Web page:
Austin F1 GP DOA
Tuesday, Nov. 15, 2011, will go down as the day when the racing died in Austin, Texas. The 2012 Formula One United States Grand Prix, as well as the track that would host it, the Circuit of the Americas, were dealt a one-two punch that seems unsurvivable, though neither the race nor the track has formally been pronounced dead.
Of course, neither has Texas Gov. Rick Perry's presidential campaign but we all know how that's going.
The two punches that apparently finished off the race and the track, which have been ailing for six months, began when Texas comptroller Susan Combs, by far the biggest fan motorsports had in the state government, backed away Tuesday from a gutsy incentive she helped engineer.
Using a special state trust fund which, more than 200 times, has provided money to encourage big annual public events to come to Texas, Combs was going to advance race organizers $25 million a year, to be repaid by the projected additional tax money generated from the event, mostly from tourists.
This $25 million, to be paid up to one year in advance of the U.S. Grand Prix, would have roughly covered the annual sanctioning fee to F1 honcho Bernie Ecclestone. This is a lot of money--probably double or triple a NASCAR Sprint Cup Series sanctioning fee--but it is also a comparative bargain, given what some race organizers in other countries must pay Ecclestone. This contract was assigned to Full Throttle Productions, headed by Tavo Hellmund, whose personal family relationship dating back 40 years with Ecclestone was an enormous factor in getting the deal. It was not assigned to the other two founding partners of Circuit of the Americas: Colorful businessman Red McCombs and Bobby Epstein, the low-key founder of a money management firm.
So here comes Punch One: Comptroller Combs, clearly weary of the infighting inside Circuit of the Americas, announced Tuesday that she would not advance the $25 million to the organizers, which--had all gone well--could have been paid as early as Saturday. The debut F1 race was scheduled for Nov. 18, 2012, and the guidelines, particular to this one race event, said the money could be advanced as early as 364 days before the event takes place.
That option is gone. Now, the state would offer up the money after the race, assuming certain criteria were met. To get the race now, promoters would have to advance that $25 million out of pocket, assuming such a semi-sweetheart deal is even on the table. By all indications, it is not.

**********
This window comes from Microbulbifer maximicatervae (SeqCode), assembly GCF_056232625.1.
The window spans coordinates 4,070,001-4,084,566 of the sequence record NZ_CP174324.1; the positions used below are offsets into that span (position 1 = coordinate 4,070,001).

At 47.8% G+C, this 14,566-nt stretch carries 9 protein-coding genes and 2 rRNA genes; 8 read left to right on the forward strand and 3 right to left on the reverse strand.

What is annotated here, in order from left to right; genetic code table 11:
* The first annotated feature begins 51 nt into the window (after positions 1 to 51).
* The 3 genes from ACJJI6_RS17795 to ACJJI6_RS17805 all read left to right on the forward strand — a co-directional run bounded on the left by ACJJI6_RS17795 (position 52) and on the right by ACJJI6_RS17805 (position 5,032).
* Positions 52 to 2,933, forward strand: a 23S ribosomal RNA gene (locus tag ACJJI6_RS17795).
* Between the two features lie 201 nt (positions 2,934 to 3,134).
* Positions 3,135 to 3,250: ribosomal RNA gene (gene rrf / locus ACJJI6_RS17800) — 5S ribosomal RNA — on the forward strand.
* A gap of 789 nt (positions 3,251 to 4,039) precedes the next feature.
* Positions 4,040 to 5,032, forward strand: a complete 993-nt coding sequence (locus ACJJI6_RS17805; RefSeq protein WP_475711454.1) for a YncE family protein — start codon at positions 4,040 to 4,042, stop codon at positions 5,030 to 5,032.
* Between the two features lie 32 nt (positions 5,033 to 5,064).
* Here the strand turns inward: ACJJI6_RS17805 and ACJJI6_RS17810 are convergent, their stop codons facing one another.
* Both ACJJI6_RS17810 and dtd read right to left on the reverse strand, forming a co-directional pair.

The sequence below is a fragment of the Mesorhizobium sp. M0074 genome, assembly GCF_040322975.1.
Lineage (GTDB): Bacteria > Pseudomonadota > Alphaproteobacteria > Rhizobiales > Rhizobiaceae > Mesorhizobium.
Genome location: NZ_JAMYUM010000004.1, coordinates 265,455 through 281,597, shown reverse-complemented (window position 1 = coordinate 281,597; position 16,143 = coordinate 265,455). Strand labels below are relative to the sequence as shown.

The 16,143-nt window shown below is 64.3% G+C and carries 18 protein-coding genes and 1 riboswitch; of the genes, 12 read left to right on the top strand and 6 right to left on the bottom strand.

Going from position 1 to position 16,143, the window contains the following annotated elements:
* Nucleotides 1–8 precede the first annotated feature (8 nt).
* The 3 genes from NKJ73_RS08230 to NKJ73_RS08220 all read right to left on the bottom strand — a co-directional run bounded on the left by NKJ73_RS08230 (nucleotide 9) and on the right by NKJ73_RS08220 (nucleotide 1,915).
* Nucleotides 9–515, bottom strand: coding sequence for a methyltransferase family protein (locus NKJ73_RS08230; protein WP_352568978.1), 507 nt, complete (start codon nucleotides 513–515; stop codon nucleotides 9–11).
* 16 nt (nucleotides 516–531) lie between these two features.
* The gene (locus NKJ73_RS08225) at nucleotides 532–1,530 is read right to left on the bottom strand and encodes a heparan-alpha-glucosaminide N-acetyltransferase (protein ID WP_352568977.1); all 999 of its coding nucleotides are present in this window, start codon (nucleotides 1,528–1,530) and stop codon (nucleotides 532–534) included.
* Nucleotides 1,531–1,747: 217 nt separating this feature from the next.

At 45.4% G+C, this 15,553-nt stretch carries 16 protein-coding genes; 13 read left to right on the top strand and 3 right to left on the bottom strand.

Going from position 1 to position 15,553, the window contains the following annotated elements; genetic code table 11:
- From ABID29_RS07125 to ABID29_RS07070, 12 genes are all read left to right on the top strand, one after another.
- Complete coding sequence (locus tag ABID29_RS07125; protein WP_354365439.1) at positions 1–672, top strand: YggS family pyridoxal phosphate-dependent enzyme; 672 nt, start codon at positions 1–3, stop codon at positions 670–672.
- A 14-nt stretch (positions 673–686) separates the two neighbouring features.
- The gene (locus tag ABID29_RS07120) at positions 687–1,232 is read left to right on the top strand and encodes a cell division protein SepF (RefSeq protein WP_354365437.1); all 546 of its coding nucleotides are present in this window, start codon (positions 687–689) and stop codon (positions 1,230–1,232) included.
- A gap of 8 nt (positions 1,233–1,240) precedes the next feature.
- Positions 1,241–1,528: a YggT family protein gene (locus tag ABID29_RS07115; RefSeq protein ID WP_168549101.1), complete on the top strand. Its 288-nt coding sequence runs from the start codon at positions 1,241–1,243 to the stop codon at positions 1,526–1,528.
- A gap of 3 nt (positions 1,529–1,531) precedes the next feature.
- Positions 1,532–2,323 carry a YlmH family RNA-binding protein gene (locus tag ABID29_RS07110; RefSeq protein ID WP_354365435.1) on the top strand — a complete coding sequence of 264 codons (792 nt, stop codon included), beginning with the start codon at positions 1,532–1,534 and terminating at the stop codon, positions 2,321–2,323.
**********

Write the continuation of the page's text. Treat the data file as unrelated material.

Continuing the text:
Which leads up to Punch Two: Financier and main money man Epstein--billionaire investor McCombs is reportedly in for less than 10 percent of the budgeted $300 million or so--would like to have Hellmund's 10-year F1 contract assigned to Circuit of the Americas and not Hellmund's Full Throttle Productions. Ecclestone has apparently offered Epstein a new contract but not at the friends-and-family rate Hellmund received. For whatever reason, according to multiple sources, Epstein doesn't like the contract Ecclestone provided.
So later Tuesday afternoon Circuit of the Americas, which apparently no longer includes co-founder Hellmund, issued a statement: "Organizers of Circuit of the Americas, a premier motorsports racing and entertainment venue being developed in Austin, Texas, are suspending further construction of the project until a contract assuring the Formula One United States Grand Prix will be held at Circuit of the Americas in 2012 is complete. The race contract between Formula One and Circuit of the Americas has not been conveyed to Circuit of the Americas per a previously agreed upon timetable."
What "previously agreed timetable" is that? No one is talking. Presumably, Hellmund expected to get paid for landing a 10-year F1 contract, a 10-year MotoGP contract, bringing Australian V8 Supercars to the U.S., locating a site for the track, arranging for Tilke, the top F1 track designer in the world to create it, and getting the state of Texas to advance the money for the sanctioning fee. Presumably, he has not been paid what he expects. But again, no one is talking aside from prepared statements.
This is Hellmund's: "After years of effort in getting F1 to Austin, Full Throttle Productions and city, county and state officials have done all we could. It is the responsibility of Circuit of the Americas to bring it across the finish line."
In the past few months, there has been evidence that Epstein, who is used to running his own show, wants to run this one, too, which is sort of like George Steinbrenner insisting that he should coach his New York Yankees, except that Steinbrenner actually had some experience in baseball. Epstein may be guilty of thinking he can bluff or shame Ecclestone into awarding Austin a new sweetheart deal, but the F1 king has countries, tracks and promoters standing by, begging for a race. He does not need Austin, especially since he has the New Jersey race on tap beginning in 2013.
Thus, barring something that would qualify as a motorsports miracle, there will be no F1 race in Austin, which--according to Epstein's statement--means there will be no Circuit of the Americas, either.
So what will happen to this big, $40-million (that's dollars spent until now and a long way from what is needed for completion) mud hole near Austin? Perhaps the world's nicest RallyCross track? Presumably it could be completed as a less-ambitious, cheaper paved track, attracting lesser racing series, but only NASCAR Sprint Cup would essentially guarantee a profitable product, and Sprint Cup isn't coming to Austin. AutoWeek